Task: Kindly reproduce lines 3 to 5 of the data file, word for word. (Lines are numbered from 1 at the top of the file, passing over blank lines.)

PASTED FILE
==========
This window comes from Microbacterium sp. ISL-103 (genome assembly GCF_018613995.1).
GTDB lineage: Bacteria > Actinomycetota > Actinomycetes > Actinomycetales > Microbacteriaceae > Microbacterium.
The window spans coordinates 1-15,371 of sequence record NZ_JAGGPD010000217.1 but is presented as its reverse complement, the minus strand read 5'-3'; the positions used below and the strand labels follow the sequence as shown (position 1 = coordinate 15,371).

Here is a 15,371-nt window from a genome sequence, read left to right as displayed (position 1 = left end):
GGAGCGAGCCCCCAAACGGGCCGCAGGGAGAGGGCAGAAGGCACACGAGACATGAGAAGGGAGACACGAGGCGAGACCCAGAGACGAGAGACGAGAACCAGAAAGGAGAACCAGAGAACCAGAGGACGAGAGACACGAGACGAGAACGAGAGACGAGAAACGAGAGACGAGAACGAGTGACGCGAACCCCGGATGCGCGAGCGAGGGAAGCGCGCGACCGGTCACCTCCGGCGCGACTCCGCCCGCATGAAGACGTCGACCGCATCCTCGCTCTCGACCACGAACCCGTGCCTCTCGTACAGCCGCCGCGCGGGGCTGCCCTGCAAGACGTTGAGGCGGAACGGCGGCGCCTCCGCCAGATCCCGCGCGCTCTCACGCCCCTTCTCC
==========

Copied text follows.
The window spans coordinates 1-15,371 of sequence record NZ_JAGGPD010000217.1 but is presented as its reverse complement, the minus strand read 5'-3'; the positions used below and the strand labels follow the sequence as shown (position 1 = coordinate 15,371).

Here is a 15,371-nt window from a genome sequence, read left to right as displayed (position 1 = left end):
GGAGCGAGCCCCCAAACGGGCCGCAGGGAGAGGGCAGAAGGCACACGAGACATGAGAAGGGAGACACGAGGCGAGACCCAGAGACGAGAGACGAGAACCAGAAAGGAGAACCAGAGAACCAGAGGACGAGAGACACGAGACGAGAACGAGAGACGAGAAACGAGAGACGAGAACGAGTGACGCGAACCCCGGATGCGCGAGCGAGGGAAGCGCGCGACCGGTCACCTCCGGCGCGACTCCGCCCGCATGAAGACGTCGACCGCATCCTCGCTCTCGACCACGAACCCGTGCCTCTCGTACAGCCGCCGCGCGGGGCTGCCCTGCAAGACGTTGAGGCGGAACGGCGGCGCCTCCGCCAGATCCCGCGCGCTCTCACGCCCCTTCTCC